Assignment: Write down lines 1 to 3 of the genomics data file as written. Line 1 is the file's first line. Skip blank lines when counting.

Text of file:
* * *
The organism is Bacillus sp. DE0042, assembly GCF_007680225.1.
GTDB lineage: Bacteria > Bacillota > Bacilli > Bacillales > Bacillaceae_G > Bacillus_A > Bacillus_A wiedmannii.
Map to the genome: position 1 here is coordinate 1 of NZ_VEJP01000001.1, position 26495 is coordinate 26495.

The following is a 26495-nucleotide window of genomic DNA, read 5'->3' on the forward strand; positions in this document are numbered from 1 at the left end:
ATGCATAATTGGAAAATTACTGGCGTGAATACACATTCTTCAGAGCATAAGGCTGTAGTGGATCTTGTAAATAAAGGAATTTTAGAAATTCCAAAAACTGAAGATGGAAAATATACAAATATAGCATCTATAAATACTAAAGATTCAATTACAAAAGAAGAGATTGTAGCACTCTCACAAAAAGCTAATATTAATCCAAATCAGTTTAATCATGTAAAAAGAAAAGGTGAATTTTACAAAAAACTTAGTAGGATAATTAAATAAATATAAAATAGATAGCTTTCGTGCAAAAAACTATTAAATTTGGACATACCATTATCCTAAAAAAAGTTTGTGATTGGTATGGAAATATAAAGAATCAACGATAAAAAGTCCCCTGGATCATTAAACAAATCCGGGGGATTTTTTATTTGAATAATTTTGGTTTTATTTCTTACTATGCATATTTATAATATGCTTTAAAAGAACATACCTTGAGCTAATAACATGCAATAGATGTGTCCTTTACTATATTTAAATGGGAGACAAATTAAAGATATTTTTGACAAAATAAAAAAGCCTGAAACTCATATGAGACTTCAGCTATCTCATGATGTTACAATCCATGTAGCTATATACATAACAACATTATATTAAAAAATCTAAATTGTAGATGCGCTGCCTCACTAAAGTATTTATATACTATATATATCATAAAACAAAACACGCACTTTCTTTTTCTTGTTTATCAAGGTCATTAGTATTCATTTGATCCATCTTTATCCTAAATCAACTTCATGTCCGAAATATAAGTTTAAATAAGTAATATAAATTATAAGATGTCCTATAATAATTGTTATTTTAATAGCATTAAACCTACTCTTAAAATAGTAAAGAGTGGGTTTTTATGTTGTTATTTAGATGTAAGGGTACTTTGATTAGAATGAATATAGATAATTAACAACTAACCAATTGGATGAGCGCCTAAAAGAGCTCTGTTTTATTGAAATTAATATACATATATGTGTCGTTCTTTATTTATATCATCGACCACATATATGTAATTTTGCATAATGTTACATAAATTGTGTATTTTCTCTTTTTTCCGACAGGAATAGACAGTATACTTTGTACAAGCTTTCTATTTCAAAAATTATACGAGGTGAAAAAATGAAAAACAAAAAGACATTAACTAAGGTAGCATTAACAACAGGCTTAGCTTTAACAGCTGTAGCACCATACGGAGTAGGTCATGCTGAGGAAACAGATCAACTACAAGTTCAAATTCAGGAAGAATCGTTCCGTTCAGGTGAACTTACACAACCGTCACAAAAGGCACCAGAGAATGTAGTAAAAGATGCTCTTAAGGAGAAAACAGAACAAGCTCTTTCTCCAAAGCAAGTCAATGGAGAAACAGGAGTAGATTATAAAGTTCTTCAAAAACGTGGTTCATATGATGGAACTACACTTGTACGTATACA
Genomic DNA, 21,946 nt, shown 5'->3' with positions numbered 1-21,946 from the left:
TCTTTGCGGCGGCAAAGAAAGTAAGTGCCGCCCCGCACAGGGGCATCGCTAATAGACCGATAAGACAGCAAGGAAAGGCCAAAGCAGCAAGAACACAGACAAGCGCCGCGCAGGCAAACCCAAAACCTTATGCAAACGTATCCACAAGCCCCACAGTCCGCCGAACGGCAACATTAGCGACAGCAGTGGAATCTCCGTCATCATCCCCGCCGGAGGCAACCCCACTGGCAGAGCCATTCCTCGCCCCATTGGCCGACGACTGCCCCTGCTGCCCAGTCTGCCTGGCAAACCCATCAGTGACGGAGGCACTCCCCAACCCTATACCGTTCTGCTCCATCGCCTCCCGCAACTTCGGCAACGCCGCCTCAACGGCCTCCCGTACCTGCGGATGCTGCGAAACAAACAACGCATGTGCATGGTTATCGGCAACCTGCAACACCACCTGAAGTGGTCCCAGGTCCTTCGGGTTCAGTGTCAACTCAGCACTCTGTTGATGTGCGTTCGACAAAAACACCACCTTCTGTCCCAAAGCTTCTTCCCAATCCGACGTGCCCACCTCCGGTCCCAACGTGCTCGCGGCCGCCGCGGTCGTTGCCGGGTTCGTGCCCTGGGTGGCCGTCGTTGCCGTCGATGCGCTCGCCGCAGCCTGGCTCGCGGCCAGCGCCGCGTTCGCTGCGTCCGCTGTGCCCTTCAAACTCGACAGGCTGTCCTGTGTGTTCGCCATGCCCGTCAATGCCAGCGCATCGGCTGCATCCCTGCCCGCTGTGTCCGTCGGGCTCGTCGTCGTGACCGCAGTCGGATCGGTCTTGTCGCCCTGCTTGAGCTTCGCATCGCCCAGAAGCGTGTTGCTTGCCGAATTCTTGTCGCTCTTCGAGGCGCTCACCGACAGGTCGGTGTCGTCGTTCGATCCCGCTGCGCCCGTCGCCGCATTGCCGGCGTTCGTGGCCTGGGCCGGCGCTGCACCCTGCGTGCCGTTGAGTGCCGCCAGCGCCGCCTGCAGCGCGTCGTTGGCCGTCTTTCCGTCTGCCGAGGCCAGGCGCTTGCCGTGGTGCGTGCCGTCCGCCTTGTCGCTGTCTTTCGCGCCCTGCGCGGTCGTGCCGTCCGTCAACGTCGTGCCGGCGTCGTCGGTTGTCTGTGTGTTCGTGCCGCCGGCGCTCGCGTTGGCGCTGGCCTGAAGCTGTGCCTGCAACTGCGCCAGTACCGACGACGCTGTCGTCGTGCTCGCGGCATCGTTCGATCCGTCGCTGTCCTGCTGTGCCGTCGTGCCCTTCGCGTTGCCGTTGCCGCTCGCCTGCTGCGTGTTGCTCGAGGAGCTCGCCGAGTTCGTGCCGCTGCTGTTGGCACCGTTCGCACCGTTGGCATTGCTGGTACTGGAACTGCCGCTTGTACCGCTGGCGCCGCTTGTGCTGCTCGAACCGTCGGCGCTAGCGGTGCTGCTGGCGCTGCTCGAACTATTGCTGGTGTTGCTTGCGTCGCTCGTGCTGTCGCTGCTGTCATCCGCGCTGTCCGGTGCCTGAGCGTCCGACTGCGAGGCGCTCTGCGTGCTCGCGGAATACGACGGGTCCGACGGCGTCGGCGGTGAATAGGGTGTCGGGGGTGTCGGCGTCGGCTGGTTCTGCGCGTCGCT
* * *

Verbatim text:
The organism is Bacillus sp. DE0042, assembly GCF_007680225.1.
GTDB lineage: Bacteria > Bacillota > Bacilli > Bacillales > Bacillaceae_G > Bacillus_A > Bacillus_A wiedmannii.
Map to the genome: position 1 here is coordinate 1 of NZ_VEJP01000001.1, position 26495 is coordinate 26495.